(click image to zoom-in)
|Author: Jacob Isaaksz van Ruisdael|
|Landscape, Painting, Oil on canvas, 72.5x99 cm|
|Origin: Holland, 1660s|
Ruysdael was to become famous for his philosophical approach to nature, which he saw as a symbol of eternity. In this work he unfolds before the viewer a large, grandiose severe scene in which thick, powerful trees seek to balance their twisting trunks on small tussocks surrounded on all sides by swamp and marshes. Water, the source of life, here threatens to swallow everything in its quagmire. The young birch tree seems weak, the last strength of the dying beech is departing. And yet the burgeoning green leaves, the unusual force with which everything grows, forging its way upwards towards the light, gives hope. In the distance is the pure line of the horizon, towards which some lost traveller seems to be trudging in search of firm ground.
In generalising this majestic and tragic picture of existence, Ruysdael differentiates each detail and lingers on it, conveying the gentleness of the flowering water-lilies, reflecting the trees in the water, capturing the fright of the birds as they fly upwards. The leaves are lit by the warm colours of autumn and the dark earthy-olive tones gradually dissolve in the light of the bluish distance.
A philosopher artist, Ruysdael comprehended the essence of the laws of existence and created a new kind of philosophical landscape, opening the way for the late romantics.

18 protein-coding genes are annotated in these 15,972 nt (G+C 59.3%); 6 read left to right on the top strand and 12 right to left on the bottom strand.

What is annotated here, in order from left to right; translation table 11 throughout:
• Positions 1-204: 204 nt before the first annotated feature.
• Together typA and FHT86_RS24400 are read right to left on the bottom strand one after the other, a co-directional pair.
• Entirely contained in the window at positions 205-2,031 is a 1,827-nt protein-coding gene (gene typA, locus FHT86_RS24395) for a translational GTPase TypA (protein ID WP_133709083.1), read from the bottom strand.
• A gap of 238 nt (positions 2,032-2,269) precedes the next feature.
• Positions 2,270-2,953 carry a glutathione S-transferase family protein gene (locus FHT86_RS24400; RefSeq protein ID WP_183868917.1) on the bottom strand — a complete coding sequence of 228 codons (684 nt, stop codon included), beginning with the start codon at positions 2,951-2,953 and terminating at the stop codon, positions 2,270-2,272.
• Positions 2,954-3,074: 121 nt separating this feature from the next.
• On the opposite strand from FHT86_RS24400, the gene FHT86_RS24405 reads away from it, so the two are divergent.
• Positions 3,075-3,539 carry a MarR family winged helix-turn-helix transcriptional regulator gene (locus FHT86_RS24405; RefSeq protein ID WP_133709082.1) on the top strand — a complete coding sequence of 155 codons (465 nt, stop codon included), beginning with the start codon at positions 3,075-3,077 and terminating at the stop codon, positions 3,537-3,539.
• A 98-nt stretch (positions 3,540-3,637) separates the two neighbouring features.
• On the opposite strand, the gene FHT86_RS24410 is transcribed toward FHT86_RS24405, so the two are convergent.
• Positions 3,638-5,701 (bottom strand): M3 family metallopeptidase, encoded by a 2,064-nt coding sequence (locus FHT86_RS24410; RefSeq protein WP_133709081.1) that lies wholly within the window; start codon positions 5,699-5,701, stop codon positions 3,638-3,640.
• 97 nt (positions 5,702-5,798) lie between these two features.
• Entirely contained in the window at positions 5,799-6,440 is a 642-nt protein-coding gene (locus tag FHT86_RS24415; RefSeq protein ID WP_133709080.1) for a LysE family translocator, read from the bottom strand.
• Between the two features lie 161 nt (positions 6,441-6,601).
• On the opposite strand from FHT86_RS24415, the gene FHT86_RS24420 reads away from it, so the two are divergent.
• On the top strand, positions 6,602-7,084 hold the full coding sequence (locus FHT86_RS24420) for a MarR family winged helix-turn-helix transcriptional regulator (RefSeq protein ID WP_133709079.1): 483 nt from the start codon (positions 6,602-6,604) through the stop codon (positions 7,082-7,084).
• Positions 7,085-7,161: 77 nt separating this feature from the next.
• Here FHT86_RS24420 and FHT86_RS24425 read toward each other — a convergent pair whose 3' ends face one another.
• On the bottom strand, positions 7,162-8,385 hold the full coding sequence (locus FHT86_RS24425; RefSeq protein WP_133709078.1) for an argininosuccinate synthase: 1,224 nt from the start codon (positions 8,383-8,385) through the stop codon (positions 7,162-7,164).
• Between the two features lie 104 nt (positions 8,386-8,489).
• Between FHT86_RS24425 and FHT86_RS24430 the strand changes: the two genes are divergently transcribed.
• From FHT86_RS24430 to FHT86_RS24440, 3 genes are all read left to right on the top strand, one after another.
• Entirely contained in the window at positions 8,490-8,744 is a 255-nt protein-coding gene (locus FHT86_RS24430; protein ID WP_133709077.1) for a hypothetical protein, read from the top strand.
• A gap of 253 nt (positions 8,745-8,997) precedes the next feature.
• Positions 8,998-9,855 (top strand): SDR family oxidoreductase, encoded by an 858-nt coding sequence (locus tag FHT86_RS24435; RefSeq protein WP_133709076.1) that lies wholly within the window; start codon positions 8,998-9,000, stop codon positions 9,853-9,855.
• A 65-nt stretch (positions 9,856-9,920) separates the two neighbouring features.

|Source of entry: Provenance: between 1763 and 1774|
|Exibition: Dutch art: 17th century|
Unless otherwise noted, images this web site may be used for any purpose without prior permission.
Any material in the public domain found on this web site is not protected by copyright.
We make no representations or warranties with respect to ownership of copyrights in the images, and do not represent others who may claim to be authors or owners of copyright of any of the images, and make no warranties as to the quality of the images.
We shall not be responsible for any loss or expenses resulting from the use of the images, and you release and hold us harmless from all liability arising from such use.
We do not sell art prints, framed posters or reproductions. Ads are shown only to compensate the hosting expenses.